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Time Synchronization: The Devil Is In The Details

One of the coolest birthday gifts I received this year was a Kindle, which is letting me finally tap into the collection of unread e-books sitting on my laptop. One of them is the first in a series called "Stealing the Network: How to Own the Box." The chapter I'm reading reminded me of a pet peeve of mine that drives me nuts during incident response: time synchronization.
One of the coolest birthday gifts I received this year was a Kindle, which is letting me finally tap into the collection of unread e-books sitting on my laptop. One of them is the first in a series called "Stealing the Network: How to Own the Box." The chapter I'm reading reminded me of a pet peeve of mine that drives me nuts during incident response: time synchronization.The "Stealing the Network" series is a collaborative effort by well-known "hackers" and security industry greats, including Johnny Long (Hacker for Charities -- go donate now!), Dan Kaminsky, FX, Joe Grand, and Tim Mullen, jst to name a few. The chapter I'm in involves a forensics expert who must investigate a compromise against a client's database server that is believed to have been attacked through the Web server.

The first issue the investigator had to deal with was determining the logs' time zones and skew given a reference system. Apparently, the server time zones were not documented or configured to sync with a time server regularly. Isn't time synchronization a basic tenet of good system administration? How many of you out there have ever had to proceed with an investigation in which the systems were not synchronized?

In a recent risk assessment, I was working with one sysadmin who looked puzzled when asked if his systems had their times synched. After digging a little further, it was clear he had no idea, but it turned out that his department was part of a larger Microsoft Active Directory and was automatically configured. The domain admins had configured their domain controllers to sync with public time servers, which, in turn, provided time synchronization to servers and workstations throughout the company.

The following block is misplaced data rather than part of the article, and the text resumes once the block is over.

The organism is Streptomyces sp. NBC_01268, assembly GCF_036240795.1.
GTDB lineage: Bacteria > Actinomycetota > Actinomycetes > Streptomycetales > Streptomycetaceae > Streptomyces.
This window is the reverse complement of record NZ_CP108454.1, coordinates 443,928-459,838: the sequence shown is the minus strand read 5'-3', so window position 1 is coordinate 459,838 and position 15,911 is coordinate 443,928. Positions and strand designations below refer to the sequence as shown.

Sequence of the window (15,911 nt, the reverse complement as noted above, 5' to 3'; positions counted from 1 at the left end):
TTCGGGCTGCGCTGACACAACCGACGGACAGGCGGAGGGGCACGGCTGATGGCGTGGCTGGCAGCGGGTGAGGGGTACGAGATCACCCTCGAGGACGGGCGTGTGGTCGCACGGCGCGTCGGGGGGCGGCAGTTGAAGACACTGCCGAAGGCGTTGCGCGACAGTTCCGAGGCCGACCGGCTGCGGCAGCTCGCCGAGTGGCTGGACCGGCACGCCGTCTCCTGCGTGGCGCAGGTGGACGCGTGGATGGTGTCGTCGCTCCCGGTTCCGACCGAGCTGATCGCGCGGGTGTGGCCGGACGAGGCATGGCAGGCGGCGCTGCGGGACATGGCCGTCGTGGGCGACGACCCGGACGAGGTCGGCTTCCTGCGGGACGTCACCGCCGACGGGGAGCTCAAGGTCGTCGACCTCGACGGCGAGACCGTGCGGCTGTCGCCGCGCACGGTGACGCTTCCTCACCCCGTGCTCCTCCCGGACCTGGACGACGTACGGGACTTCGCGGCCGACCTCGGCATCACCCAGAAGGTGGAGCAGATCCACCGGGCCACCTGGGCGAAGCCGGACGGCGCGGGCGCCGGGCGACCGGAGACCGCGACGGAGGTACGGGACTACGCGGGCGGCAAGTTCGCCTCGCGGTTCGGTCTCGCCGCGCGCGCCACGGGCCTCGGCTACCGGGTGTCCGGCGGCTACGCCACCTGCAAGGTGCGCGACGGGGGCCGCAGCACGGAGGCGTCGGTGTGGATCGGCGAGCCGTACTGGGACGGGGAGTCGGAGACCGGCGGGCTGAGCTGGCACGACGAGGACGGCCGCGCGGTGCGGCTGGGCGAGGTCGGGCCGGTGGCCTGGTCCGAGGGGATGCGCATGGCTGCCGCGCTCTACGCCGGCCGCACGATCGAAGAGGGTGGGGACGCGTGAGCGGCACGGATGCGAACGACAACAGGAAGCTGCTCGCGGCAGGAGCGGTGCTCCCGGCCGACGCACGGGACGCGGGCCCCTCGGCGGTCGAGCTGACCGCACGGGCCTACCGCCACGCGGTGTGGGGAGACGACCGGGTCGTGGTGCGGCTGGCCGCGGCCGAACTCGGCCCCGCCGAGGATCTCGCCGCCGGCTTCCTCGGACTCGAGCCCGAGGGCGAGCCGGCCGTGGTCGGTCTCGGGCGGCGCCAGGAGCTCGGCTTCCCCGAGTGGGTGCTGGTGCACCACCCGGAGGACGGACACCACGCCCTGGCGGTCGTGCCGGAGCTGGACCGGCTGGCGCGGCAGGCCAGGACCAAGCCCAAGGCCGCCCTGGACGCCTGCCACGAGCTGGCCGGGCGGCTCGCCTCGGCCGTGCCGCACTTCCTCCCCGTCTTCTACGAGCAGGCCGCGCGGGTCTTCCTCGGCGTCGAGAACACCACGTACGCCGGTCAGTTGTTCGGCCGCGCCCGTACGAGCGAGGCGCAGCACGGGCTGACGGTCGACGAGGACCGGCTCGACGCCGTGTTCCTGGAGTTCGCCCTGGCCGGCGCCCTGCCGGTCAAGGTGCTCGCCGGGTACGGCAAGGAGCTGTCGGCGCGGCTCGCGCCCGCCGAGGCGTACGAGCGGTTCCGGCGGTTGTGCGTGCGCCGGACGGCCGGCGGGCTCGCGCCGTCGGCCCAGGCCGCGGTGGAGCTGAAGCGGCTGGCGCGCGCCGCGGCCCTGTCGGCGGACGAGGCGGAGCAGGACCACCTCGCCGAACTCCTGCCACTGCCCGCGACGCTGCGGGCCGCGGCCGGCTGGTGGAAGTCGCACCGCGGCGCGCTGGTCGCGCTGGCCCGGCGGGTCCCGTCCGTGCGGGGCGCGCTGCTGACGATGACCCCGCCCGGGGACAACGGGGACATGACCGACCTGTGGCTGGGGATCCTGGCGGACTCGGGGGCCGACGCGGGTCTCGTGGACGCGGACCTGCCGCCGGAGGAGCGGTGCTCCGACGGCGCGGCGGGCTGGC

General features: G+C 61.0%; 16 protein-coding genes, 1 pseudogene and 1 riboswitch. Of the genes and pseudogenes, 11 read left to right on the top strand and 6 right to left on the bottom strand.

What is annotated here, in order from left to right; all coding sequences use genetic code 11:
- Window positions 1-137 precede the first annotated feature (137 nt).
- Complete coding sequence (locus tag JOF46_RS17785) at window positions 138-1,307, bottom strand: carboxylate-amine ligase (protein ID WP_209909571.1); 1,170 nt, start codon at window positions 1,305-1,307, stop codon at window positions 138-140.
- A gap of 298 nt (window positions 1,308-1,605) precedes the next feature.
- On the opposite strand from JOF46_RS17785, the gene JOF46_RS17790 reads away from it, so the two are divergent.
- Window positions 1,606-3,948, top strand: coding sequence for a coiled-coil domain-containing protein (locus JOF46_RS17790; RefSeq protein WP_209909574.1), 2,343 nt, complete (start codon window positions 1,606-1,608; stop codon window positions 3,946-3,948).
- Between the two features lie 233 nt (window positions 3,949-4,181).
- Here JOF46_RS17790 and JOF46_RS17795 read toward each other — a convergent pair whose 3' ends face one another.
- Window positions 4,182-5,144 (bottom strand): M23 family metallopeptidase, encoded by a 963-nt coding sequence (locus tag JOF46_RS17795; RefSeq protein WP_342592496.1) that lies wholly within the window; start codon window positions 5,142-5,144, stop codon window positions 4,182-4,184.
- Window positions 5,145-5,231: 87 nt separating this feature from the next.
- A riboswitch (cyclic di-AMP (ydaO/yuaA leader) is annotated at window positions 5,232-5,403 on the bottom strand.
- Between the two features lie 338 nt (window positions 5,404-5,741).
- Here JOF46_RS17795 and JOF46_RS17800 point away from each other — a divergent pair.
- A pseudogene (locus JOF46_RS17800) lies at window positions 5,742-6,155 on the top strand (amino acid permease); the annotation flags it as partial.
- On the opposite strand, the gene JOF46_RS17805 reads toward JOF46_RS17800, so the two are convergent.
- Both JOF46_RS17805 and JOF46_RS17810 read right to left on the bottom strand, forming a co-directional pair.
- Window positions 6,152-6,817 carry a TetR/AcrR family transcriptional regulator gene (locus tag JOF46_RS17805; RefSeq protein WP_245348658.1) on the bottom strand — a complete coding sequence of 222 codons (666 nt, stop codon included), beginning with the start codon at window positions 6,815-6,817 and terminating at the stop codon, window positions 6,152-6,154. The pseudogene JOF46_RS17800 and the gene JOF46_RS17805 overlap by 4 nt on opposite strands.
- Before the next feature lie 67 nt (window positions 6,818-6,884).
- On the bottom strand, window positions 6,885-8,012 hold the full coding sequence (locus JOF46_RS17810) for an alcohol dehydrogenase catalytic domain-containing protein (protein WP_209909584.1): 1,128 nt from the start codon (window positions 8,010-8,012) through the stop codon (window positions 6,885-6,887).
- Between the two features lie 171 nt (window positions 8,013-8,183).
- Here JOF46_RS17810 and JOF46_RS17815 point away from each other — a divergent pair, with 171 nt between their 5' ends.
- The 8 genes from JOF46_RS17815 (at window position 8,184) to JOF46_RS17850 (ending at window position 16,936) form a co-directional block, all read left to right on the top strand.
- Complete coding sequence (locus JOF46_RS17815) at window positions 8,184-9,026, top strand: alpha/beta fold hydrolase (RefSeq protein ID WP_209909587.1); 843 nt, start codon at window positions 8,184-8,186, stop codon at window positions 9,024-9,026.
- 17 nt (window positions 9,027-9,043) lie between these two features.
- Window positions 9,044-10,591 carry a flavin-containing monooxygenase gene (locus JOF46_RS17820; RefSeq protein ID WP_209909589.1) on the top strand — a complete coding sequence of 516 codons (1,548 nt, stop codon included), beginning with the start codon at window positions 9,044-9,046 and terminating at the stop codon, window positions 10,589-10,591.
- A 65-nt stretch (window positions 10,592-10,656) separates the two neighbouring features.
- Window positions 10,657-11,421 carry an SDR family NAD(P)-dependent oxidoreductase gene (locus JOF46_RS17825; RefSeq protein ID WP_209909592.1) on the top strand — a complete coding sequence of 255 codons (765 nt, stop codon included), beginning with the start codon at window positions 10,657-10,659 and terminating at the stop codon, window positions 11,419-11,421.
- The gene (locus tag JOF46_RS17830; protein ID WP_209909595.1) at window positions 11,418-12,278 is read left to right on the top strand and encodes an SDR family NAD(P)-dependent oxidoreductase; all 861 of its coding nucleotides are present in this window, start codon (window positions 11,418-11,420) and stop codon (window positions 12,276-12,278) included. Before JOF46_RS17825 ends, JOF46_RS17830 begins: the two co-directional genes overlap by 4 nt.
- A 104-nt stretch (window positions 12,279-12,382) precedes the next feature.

Not all admins are created equal. That's probably an understatement, but I've found a correlation between lack of knowledge on time synchronization and lack of centralized logging. Groups that do centralized logging have configured all of their systems to synchronize their times with a central time server. Groups failing at one or the other are highly likely to be failing at both.

I try not to let little things like that bug me, but it's those little things that can lead to nightmares when you have numerous hacked machines -- and none have the same time. Ever experienced that? Not fun.

John H. Sawyer is a senior security engineer on the IT Security Team at the University of Florida. The views and opinions expressed in this blog are his own and do not represent the views and opinions of the UF IT Security Team or the University of Florida. When John's not fighting flaming, malware-infested machines or performing autopsies on blitzed boxes, he can usually be found hanging with his family, bouncing a baby on one knee and balancing a laptop on the other. Special to Dark Reading.